Bill C-69 excludes advice from the expert panels on EA and the NEB

Elizabeth May

Mr. Speaker, it is a habit of the Liberals, I have discovered, to reference the abundant consultation that has taken place as though that directed or influenced their decisions.

I consulted on this particular piece of legislation, which is three bills in one. Bill C-69 is an omnibus bill. I submitted every time a window opened for consultation, and I have looked at the submissions of others. Overwhelmingly, the government was told to repair the environmental assessment process and not to allow it to continue as it had been destroyed under Bill C-38 back in 2012.

In my question for the parliamentary secretary, I want to reference in particular the expert panel on environmental assessment, among many important pieces of advice received by the government. When it empanelled a group of experts and paid for them to travel the country and listen to people, I do not see how anyone could doubt that their recommendations should have had some influence. We have never even seen a report or a response from the minister to the expert panel report on EA, nor the expert panel report on the NEB, both of which one would think would have some reference in this omnibus bill, which deals with both.

Specifically to the parliamentary secretary, I would say that the expert panel on environmental assessment said clearly that whenever federal money was used, there should be a federal review. The expert panel on EA said there should be no role for the National Energy Board, the offshore petroleum boards, or the Canadian Nuclear Safety Commission.

However, the legislation before us today, Bill C-69, does not include a trigger when federal money is used. Although it pretends to have one agency, the impact assessment agency, whenever projects fall under the jurisdiction, for regulatory purposes, of what used to be the National Energy Board, the offshore petroleum boards, or the Canadian Nuclear Safety Commission, members of the panel must be selected from those agencies, which hardly takes them out of the process.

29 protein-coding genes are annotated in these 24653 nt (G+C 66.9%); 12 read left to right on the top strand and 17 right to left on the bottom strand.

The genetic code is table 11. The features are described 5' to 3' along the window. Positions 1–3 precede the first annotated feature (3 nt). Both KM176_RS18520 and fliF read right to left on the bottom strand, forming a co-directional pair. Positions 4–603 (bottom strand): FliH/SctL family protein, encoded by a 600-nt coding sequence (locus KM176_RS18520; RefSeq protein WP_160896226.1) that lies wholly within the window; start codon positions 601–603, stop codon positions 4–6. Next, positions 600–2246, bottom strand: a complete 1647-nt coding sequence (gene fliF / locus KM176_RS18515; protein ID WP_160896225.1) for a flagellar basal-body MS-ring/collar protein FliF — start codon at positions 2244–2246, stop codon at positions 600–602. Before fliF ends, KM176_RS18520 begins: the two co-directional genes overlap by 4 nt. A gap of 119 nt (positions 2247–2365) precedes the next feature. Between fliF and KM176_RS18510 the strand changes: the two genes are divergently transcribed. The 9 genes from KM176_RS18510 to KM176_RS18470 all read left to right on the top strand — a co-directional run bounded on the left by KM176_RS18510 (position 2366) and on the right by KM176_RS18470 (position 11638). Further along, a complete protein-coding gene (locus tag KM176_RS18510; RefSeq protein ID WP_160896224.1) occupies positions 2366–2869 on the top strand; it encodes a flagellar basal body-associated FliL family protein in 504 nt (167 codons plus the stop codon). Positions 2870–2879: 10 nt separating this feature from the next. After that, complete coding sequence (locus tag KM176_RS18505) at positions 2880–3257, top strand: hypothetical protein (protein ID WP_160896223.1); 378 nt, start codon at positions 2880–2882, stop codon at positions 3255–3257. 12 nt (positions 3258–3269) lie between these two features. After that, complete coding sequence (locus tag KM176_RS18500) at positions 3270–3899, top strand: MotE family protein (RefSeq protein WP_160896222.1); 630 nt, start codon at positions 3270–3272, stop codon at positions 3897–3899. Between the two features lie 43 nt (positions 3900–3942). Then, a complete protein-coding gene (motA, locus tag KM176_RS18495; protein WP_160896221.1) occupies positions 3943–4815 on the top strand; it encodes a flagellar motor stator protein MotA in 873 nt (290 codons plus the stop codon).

Jonathan Wilkinson – Parliamentary Secretary to the Minister of Environment and Climate Change

Mr. Speaker, I appreciate the intervention by the hon. member, but she is just plain wrong.

The recommendations of the expert panel were actually responded to in a very fulsome way in the context of the legislation that was brought through. If the member reads through the recommendations of the expert panel, she would find that to be true.

Obviously, whenever there are expert panels, not everything is accepted. Many of the recommendations were taken out for further consultation. The vast majority of them actually were, in the end, incorporated into the legislation. Some elements were not, and there are obviously very specific reasons for that. If the hon. member wants to sit down and review those, that can certainly be arranged.

This is an enormous step forward, and most, virtually all, of the stakeholders we have talked to over the course of this would say that this is in fact the case.